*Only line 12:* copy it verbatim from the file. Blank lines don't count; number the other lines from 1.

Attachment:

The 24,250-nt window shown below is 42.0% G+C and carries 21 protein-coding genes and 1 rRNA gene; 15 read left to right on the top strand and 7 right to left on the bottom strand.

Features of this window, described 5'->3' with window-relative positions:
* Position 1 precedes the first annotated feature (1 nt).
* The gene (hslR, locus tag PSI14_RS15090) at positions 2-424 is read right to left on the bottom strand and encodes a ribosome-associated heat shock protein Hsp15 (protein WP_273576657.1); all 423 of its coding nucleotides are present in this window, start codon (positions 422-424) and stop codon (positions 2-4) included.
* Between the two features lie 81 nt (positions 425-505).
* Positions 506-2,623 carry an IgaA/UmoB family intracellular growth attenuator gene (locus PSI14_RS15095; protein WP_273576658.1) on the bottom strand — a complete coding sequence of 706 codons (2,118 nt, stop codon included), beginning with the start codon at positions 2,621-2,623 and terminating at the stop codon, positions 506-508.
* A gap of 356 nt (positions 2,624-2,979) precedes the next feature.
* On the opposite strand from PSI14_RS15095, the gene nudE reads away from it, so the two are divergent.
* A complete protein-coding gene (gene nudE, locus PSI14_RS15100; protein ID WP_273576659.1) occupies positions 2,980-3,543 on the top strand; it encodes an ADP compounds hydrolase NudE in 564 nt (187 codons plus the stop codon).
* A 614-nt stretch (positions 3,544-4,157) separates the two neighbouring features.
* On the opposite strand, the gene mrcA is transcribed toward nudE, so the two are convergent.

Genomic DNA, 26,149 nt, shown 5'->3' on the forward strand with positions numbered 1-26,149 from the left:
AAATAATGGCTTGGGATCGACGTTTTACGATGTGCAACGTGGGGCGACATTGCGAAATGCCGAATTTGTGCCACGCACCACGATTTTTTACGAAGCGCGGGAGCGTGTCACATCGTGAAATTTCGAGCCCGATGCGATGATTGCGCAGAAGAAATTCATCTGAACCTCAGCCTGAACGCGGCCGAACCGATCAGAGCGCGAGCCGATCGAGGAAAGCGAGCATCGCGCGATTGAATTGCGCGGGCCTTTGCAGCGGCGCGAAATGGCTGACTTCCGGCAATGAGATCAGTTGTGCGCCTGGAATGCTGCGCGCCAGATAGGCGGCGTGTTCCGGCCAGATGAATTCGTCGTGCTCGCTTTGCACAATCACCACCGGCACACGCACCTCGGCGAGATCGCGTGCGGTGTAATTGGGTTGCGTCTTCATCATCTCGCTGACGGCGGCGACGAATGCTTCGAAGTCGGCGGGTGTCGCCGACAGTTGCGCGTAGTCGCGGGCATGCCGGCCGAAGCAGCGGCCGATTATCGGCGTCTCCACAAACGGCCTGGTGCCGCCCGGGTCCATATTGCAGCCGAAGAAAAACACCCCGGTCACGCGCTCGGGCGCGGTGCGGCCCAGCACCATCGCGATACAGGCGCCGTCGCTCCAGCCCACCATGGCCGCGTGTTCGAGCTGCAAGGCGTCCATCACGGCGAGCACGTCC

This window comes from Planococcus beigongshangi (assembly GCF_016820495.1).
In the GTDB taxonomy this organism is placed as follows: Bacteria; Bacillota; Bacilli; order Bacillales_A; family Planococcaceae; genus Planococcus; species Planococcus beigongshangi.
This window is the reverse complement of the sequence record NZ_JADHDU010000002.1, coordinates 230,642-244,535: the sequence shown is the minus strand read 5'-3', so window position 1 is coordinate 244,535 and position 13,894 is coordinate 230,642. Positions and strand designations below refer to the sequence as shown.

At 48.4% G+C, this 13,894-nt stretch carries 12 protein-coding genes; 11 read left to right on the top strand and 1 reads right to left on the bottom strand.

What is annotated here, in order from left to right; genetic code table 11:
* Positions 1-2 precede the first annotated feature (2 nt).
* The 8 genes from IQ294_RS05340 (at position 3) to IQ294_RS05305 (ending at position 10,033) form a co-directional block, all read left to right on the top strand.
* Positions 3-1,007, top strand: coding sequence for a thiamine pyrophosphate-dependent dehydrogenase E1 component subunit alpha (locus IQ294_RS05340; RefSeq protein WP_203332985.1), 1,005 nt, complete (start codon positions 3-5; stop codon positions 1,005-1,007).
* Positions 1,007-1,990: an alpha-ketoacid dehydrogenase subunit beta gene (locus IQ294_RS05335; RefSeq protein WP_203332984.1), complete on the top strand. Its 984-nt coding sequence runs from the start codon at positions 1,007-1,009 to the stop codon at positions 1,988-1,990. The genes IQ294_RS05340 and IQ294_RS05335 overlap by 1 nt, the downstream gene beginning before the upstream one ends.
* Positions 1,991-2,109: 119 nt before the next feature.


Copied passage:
Genomic DNA, 26,149 nt, shown 5'->3' on the forward strand with positions numbered 1-26,149 from the left: